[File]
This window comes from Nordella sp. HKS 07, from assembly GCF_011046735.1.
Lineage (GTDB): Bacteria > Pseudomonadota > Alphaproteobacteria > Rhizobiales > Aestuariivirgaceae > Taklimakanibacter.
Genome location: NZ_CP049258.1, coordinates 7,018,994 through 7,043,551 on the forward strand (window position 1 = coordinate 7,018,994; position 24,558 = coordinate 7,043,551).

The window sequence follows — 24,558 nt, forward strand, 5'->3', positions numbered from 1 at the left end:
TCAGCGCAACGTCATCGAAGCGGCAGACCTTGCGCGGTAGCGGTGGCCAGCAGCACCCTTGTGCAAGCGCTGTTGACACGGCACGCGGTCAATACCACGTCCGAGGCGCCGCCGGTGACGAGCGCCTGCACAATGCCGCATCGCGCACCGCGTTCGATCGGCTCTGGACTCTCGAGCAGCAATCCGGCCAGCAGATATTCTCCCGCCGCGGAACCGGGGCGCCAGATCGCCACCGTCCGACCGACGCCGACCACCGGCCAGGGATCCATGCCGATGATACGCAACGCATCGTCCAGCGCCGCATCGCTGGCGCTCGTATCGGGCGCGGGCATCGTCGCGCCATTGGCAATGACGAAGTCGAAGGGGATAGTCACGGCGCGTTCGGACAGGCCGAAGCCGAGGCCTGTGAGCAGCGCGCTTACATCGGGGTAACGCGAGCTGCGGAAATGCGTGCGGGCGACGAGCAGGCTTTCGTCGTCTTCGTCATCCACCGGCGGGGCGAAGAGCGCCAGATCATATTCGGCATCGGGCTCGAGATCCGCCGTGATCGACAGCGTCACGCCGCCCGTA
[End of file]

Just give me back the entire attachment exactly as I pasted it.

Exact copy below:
This window comes from Nordella sp. HKS 07, from assembly GCF_011046735.1.
Lineage (GTDB): Bacteria > Pseudomonadota > Alphaproteobacteria > Rhizobiales > Aestuariivirgaceae > Taklimakanibacter.
Genome location: NZ_CP049258.1, coordinates 7,018,994 through 7,043,551 on the forward strand (window position 1 = coordinate 7,018,994; position 24,558 = coordinate 7,043,551).

The window sequence follows — 24,558 nt, forward strand, 5'->3', positions numbered from 1 at the left end:
TCAGCGCAACGTCATCGAAGCGGCAGACCTTGCGCGGTAGCGGTGGCCAGCAGCACCCTTGTGCAAGCGCTGTTGACACGGCACGCGGTCAATACCACGTCCGAGGCGCCGCCGGTGACGAGCGCCTGCACAATGCCGCATCGCGCACCGCGTTCGATCGGCTCTGGACTCTCGAGCAGCAATCCGGCCAGCAGATATTCTCCCGCCGCGGAACCGGGGCGCCAGATCGCCACCGTCCGACCGACGCCGACCACCGGCCAGGGATCCATGCCGATGATACGCAACGCATCGTCCAGCGCCGCATCGCTGGCGCTCGTATCGGGCGCGGGCATCGTCGCGCCATTGGCAATGACGAAGTCGAAGGGGATAGTCACGGCGCGTTCGGACAGGCCGAAGCCGAGGCCTGTGAGCAGCGCGCTTACATCGGGGTAACGCGAGCTGCGGAAATGCGTGCGGGCGACGAGCAGGCTTTCGTCGTCTTCGTCATCCACCGGCGGGGCGAAGAGCGCCAGATCATATTCGGCATCGGGCTCGAGATCCGCCGTGATCGACAGCGTCACGCCGCCCGTA